A public consultation on proposals to reform hate crime laws in Northern Ireland has received more than 1,000 responses.
Judge Desmond Marrinan is leading a panel charged with recommending changes to current legislation, which is about 15 years old.
Proposals include expanding the definition of a hate crime to include attacks on transgender or homeless people and introducing changes to focus the criminal justice system on tackling the issue.
Around six crimes such as racist or sectarian abuse are reported every day on average.
The public consultation process opened in January and closed late last week.
All submissions will help inform the work of the review as I move forward to present my finished work to the Department of Justice later this yearJudge Desmond Marrinan
It received 225 written submissions and almost 800 online contributions.
Judge Marrinan said: “Hate crime, directly or indirectly, impacts on every member of our society.
“The response from the public, along with submissions from statutory and non-statutory bodies across the country, signals the importance and urgency of finding better ways of dealing with hate crime.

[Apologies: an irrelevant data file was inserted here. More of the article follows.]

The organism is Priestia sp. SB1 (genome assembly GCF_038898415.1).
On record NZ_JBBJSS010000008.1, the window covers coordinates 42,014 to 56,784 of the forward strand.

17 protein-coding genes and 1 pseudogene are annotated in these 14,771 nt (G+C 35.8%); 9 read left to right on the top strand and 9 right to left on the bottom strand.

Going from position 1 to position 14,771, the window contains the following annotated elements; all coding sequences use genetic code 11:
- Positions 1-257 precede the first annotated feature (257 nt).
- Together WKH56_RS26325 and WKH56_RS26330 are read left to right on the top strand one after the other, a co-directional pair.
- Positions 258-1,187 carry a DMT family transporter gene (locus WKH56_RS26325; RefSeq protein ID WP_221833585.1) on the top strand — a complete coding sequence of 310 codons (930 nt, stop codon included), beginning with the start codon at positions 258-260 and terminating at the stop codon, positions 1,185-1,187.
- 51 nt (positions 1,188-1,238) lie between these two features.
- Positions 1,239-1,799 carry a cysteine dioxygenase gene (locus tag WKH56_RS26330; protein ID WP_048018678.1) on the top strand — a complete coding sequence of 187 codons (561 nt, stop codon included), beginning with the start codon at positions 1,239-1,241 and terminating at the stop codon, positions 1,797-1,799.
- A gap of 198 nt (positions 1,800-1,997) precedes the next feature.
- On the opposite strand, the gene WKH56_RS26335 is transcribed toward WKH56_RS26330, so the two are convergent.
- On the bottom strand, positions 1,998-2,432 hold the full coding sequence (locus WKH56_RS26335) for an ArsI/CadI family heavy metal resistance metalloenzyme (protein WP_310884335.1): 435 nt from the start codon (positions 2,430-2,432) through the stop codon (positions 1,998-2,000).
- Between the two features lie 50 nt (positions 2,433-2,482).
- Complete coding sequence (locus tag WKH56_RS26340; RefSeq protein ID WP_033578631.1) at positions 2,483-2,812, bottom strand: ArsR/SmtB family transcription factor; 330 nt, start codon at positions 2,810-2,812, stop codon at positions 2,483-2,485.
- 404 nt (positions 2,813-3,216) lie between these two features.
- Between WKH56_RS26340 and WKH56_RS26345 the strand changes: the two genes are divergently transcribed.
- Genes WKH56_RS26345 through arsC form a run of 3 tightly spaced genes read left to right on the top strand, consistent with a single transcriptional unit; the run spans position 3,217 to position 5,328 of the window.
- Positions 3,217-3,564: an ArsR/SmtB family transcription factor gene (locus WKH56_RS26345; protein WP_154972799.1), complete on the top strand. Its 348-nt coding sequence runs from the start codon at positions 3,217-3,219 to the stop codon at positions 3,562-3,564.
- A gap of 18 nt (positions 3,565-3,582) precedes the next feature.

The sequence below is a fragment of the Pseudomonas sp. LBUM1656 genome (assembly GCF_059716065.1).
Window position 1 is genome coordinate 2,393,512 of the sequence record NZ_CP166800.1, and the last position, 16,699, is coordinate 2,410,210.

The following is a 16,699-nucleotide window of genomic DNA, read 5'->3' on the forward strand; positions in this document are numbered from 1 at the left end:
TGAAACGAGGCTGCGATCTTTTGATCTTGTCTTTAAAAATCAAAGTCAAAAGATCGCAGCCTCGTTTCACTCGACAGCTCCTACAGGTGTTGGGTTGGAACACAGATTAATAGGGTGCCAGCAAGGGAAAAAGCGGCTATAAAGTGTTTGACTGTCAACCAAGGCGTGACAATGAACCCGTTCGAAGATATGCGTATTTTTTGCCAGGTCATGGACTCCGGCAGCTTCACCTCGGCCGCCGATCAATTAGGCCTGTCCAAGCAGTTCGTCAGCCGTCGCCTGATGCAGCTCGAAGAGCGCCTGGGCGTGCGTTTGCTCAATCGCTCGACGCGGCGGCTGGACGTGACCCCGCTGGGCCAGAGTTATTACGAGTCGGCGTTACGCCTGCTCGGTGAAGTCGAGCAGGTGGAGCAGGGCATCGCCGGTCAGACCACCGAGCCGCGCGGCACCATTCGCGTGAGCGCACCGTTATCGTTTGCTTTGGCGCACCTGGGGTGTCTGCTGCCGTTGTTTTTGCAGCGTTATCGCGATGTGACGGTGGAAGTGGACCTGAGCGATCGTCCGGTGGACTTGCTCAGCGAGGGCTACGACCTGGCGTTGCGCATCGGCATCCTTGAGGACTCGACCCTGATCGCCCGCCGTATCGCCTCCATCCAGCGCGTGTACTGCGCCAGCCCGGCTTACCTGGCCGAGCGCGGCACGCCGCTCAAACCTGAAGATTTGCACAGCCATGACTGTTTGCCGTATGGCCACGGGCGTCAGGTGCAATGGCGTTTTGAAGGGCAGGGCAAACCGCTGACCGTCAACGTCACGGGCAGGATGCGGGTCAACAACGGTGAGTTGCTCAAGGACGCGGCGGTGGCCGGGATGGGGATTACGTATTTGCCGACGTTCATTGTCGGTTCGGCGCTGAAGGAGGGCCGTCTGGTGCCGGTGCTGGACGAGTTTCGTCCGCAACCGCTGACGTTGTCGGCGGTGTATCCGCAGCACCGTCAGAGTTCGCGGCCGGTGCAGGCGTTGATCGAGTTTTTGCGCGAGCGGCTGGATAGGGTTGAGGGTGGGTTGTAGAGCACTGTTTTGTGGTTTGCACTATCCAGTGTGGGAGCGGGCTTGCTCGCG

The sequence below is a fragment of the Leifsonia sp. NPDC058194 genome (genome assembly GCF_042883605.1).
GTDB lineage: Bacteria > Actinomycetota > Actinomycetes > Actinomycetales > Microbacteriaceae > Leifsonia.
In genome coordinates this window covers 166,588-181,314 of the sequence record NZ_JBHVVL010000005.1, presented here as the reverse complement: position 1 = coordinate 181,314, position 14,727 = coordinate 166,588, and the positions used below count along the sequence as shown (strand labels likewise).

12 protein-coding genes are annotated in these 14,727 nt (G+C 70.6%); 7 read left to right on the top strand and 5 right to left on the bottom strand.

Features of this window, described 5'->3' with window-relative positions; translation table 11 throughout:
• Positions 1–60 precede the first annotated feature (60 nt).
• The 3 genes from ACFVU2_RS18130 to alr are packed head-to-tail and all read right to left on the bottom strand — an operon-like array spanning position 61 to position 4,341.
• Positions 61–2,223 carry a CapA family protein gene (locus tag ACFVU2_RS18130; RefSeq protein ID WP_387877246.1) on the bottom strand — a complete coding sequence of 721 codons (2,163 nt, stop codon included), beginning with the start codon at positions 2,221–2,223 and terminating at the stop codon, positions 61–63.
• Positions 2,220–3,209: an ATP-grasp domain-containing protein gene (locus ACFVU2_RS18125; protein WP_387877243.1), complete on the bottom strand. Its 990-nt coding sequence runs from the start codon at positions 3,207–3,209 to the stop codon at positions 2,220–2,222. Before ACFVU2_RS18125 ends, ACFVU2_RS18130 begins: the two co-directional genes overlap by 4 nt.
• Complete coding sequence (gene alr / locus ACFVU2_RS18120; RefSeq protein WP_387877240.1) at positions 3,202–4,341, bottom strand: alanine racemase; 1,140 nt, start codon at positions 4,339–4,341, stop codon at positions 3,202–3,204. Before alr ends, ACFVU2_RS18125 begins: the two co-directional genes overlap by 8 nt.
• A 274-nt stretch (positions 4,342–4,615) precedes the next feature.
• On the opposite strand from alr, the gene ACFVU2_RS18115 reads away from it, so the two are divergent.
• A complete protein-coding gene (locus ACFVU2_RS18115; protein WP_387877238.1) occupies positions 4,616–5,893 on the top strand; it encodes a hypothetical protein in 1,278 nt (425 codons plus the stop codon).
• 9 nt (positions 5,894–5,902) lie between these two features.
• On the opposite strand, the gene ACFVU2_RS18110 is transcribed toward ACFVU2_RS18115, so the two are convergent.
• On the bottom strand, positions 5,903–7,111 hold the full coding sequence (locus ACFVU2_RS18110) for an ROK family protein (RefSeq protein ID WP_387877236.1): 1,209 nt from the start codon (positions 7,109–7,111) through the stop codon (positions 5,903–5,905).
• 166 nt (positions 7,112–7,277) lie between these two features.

“I thank everyone who has engaged, supported and encouraged this work.
“I would particularly like to acknowledge the many victims and survivors who stepped forward and shared their personal, often difficult and harrowing, accounts with me and my team.
“All submissions will help inform the work of the review as I move forward to present my finished work to the Department of Justice later this year.”
Judge Marrinan has described the current legal framework as “piecemeal” and “ineffective”.
The review fulfils a commitment made by the Stormont executive.
Characteristics protected under existing legislation are race, religion, sexual orientation and disability.
The review is considering expanding that to include gender, addressing harassment or abuse of women as well as transgender and intersex.
Age could also become an aggravating factor leading to a hate crime charge, like abuse of the elderly.
Homelessness may also be included, although opponents believe it would open the floodgates for other disadvantaged groups to request inclusion.
The public consultation was supported by public outreach events held in Ballymena, Belfast, Craigavon, Londonderry, Dungannon and Enniskillen.